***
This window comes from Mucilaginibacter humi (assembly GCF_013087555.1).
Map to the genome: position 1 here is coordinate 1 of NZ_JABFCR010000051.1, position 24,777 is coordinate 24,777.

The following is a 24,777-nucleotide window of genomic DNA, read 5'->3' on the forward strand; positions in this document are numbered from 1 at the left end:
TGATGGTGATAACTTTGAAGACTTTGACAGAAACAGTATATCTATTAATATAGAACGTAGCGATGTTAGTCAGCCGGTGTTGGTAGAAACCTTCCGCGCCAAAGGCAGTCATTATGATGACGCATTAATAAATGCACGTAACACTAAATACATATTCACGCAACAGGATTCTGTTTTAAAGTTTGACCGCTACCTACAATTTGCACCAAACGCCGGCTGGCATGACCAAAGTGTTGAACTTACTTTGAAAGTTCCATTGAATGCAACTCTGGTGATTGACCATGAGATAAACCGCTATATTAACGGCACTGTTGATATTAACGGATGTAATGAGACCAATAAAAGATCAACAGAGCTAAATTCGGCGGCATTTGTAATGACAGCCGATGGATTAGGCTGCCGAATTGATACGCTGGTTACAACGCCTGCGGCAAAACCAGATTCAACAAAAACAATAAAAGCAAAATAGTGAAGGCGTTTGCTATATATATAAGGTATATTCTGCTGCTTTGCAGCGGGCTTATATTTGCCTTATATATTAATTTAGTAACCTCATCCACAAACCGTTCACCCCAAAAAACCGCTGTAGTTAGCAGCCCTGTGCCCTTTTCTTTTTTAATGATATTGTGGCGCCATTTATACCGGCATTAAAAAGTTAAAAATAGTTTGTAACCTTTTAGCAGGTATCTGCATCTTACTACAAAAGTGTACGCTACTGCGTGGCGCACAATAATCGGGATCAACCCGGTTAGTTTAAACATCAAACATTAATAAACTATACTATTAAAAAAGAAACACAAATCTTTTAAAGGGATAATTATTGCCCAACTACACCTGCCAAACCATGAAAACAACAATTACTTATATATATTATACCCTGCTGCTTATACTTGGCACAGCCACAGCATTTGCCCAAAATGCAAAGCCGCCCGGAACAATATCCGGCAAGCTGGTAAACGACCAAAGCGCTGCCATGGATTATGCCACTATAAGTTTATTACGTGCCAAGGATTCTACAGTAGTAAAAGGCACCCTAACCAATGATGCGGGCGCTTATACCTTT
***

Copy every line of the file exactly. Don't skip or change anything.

This window comes from Mucilaginibacter humi (assembly GCF_013087555.1).
Map to the genome: position 1 here is coordinate 1 of NZ_JABFCR010000051.1, position 24,777 is coordinate 24,777.

The following is a 24,777-nucleotide window of genomic DNA, read 5'->3' on the forward strand; positions in this document are numbered from 1 at the left end:
TGATGGTGATAACTTTGAAGACTTTGACAGAAACAGTATATCTATTAATATAGAACGTAGCGATGTTAGTCAGCCGGTGTTGGTAGAAACCTTCCGCGCCAAAGGCAGTCATTATGATGACGCATTAATAAATGCACGTAACACTAAATACATATTCACGCAACAGGATTCTGTTTTAAAGTTTGACCGCTACCTACAATTTGCACCAAACGCCGGCTGGCATGACCAAAGTGTTGAACTTACTTTGAAAGTTCCATTGAATGCAACTCTGGTGATTGACCATGAGATAAACCGCTATATTAACGGCACTGTTGATATTAACGGATGTAATGAGACCAATAAAAGATCAACAGAGCTAAATTCGGCGGCATTTGTAATGACAGCCGATGGATTAGGCTGCCGAATTGATACGCTGGTTACAACGCCTGCGGCAAAACCAGATTCAACAAAAACAATAAAAGCAAAATAGTGAAGGCGTTTGCTATATATATAAGGTATATTCTGCTGCTTTGCAGCGGGCTTATATTTGCCTTATATATTAATTTAGTAACCTCATCCACAAACCGTTCACCCCAAAAAACCGCTGTAGTTAGCAGCCCTGTGCCCTTTTCTTTTTTAATGATATTGTGGCGCCATTTATACCGGCATTAAAAAGTTAAAAATAGTTTGTAACCTTTTAGCAGGTATCTGCATCTTACTACAAAAGTGTACGCTACTGCGTGGCGCACAATAATCGGGATCAACCCGGTTAGTTTAAACATCAAACATTAATAAACTATACTATTAAAAAAGAAACACAAATCTTTTAAAGGGATAATTATTGCCCAACTACACCTGCCAAACCATGAAAACAACAATTACTTATATATATTATACCCTGCTGCTTATACTTGGCACAGCCACAGCATTTGCCCAAAATGCAAAGCCGCCCGGAACAATATCCGGCAAGCTGGTAAACGACCAAAGCGCTGCCATGGATTATGCCACTATAAGTTTATTACGTGCCAAGGATTCTACAGTAGTAAAAGGCACCCTAACCAATGATGCGGGCGCTTATACCTTT